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Although he’s just 25-years-old, Timberwolves point guard Sebastian Telfair qualifies as a well traveled veteran. The 13th overall pick in the 2004 draft by Portland, Telfair was among the last players to enter the NBA straight from the high school ranks. In his 7th season, the Brooklyn native has already played for five teams, been traded five times and is in his second stint with the Wolves.

Telfair was originally acquired by the team back in 2007 from Boston as part of the Kevin Garnett trade. He spent two seasons in Minnesota before being dealt to the Clippers. After finishing up the 2009-10 campaign in Cleveland, he was reacquired by the Wolves in July. Now, with Jonny Flynn finally healthy and Luke Ridnour on the roster, Telfair could be on the move again.

I caught up with the former prep phenom after Monday’s practice at Target Center as he prepared for the Wolves upcoming 7 day, 5 game road trip.

DZ: This is your second go around in Minnesota, how much different is it than the first time?

TELFAIR: It’s a lot different. It’s a whole new team of personnel, but I think this team we have is a lot better. The structure of the team, how everything is being run, I think it is going in the right direction right now.

DZ: You are a guy who has been traded a few times in his career, do you ever get used to that?

TELFAIR: No, you can’t used to getting traded. But as long as you are playing basketball and are getting the opportunity to play you are searching for the team that is going to win the championship. So, if I have to get traded 15 times to win a championship, I am willing to do that.

DZ: What is the hardest thing about getting traded?

TELFAIR: Moving to a new city, readjusting to a routine that you had in a certain city, getting to know the coaches and the staff and the whole organization - that always takes time. When you go to a new team, it’s a huge adjustment.

DZ: You guys are going on the road for awhile, how hard is it to pack all of that stuff? Do you ever forget anything?

TELFAIR: Naw (laughs). I am a veteran now, so I don’t forget anything. I am one of those guys; I look at the schedule as I am packing. I pack for the weather, I am pretty good at that. I learned that from my wife.

DZ: Did you ever have trouble with that when you were younger - in your rookie year?

TELFAIR: Yes. Plenty of times, I didn’t have enough underclothes or enough outfits to go. I’d forget my toothpaste and stuff like that. I don’t make those mistakes anymore.

DZ: I think it was about a week ago you guys were in New York, playing in Madison Square Garden -where you are from. Is it always more exciting for you to play there? Do you kind of get up for that game more?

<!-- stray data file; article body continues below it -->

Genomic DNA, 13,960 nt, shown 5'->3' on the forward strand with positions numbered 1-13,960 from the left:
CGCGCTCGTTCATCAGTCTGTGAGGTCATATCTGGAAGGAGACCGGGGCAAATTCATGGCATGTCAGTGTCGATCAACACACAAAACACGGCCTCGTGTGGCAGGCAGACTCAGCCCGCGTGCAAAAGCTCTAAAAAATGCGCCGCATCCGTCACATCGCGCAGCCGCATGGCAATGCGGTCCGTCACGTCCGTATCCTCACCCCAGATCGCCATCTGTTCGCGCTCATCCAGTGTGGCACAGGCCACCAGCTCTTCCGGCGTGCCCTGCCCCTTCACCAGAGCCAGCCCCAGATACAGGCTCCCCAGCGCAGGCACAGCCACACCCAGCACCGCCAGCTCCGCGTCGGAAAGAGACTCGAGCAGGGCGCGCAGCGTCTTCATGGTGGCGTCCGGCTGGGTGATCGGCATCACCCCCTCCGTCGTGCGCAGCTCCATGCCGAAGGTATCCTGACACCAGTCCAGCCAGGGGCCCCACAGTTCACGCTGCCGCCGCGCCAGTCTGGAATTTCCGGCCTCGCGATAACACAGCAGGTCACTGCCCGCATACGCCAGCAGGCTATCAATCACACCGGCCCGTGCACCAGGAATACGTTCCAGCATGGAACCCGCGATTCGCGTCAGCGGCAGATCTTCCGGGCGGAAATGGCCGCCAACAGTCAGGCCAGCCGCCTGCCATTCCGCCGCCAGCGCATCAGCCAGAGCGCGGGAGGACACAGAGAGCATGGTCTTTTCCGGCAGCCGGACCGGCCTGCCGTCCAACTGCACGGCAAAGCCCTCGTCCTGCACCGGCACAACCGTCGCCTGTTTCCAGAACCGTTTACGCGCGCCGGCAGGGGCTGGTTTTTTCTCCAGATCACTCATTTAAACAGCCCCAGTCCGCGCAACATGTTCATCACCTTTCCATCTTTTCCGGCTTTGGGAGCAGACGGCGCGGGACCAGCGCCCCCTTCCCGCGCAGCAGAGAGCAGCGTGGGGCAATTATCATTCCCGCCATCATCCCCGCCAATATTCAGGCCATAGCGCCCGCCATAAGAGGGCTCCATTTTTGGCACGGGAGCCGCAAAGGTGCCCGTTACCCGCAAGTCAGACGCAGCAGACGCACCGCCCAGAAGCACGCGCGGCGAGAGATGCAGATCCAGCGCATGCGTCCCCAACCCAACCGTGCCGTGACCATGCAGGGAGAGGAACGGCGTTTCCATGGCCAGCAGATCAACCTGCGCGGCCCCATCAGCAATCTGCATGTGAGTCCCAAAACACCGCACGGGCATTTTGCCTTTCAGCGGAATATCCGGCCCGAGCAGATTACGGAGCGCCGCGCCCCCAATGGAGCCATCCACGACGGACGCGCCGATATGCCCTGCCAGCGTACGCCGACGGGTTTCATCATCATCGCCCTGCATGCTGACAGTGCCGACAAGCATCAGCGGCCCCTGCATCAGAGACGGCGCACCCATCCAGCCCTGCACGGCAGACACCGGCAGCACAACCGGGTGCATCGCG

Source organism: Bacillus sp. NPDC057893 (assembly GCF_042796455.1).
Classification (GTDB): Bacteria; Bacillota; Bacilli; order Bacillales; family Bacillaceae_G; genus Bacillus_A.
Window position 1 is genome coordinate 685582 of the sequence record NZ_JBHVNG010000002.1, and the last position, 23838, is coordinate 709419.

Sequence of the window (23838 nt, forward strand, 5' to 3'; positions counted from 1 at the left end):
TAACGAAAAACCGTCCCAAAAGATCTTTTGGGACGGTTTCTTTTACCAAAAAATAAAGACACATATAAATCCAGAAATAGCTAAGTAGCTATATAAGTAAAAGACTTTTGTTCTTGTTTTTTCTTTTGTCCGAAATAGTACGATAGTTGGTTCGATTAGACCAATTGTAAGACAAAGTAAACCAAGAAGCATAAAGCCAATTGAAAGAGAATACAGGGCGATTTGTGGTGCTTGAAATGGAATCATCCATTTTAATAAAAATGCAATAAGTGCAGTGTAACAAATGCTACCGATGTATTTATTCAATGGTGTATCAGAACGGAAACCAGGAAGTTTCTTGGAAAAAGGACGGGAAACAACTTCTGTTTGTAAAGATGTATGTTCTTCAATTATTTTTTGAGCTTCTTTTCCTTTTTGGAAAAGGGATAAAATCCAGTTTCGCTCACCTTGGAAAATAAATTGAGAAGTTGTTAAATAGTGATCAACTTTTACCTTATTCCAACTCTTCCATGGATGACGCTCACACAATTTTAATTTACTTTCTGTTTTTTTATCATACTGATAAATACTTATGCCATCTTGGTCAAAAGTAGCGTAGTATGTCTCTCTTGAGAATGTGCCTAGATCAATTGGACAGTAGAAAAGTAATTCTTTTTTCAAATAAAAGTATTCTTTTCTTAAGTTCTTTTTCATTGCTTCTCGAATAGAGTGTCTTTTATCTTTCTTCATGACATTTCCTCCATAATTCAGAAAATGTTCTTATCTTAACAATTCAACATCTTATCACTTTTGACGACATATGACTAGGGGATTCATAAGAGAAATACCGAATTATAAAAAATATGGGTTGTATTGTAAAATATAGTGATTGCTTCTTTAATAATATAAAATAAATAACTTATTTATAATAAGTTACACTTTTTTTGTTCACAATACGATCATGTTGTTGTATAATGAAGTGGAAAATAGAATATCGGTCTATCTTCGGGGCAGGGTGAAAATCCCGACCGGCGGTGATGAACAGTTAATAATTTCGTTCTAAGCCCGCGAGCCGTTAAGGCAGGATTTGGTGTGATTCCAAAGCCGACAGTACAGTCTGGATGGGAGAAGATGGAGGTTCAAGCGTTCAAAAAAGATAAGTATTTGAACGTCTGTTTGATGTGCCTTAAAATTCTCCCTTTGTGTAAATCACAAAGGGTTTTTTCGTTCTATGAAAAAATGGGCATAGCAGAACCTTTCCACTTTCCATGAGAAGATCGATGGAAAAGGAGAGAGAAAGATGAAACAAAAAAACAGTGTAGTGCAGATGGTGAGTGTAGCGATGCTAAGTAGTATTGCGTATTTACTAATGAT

TELFAIR: Absolutely. You want to get up for every game and be excited for every game, but when you are going back to play in Madison Square Garden - anybody, it’s exciting for - but it’s especially exciting for me getting to play in front of my friends and family. I get to cherish that time.

DZ: You and Stephon Marbury are cousins…do you talk to him much?

TELFAIR: Yeah, that’s my cousin (laughs). Just as much as you talk to your cousins (laughs).

DZ: Do you know how he is doing right now?

TELFAIR: He’s doing good. He is alright. I believe he was out in China for a little bit. I am not exactly sure if he is back home in New York right now or not, but he is OK.

DZ: Last year, you finished out the year on the Cavs, what was that all like - the playoffs and everything?

TELFAIR: It was pretty cool…I was expecting to go a little further in the playoffs, so I was a little disappointed.

DZ: Being around the situation, did you get the sense that Lebron was done there at the end of the year?

TELFAIR: That wasn’t my concern, so I didn’t really know.

DZ: You are a guy who came from high school right into the NBA and they don’t let people do that anymore. Just thinking back, what was the hardest thing about coming from high school all the way up to this level?

TELFAIR: The hardest thing is all of the little things that you have to know in this league that is going to help you be a better player. Even if you are talented…the work ethic, how to work out, watching film, just the things that we focus on that you have to understand - taking it as job - things like that. It takes some years to adjust. I think that college - when you go to college - you probably get that adjustment a little more.

DZ: Do you ever think about - what if? What if you had gone to college, what that would have been like playing in the tournament and all that?

TELFAIR: My first couple of years, I didn’t, but my last couple of years in the league, I have thought about it - the opportunity that I would have given myself if I would have gone to college.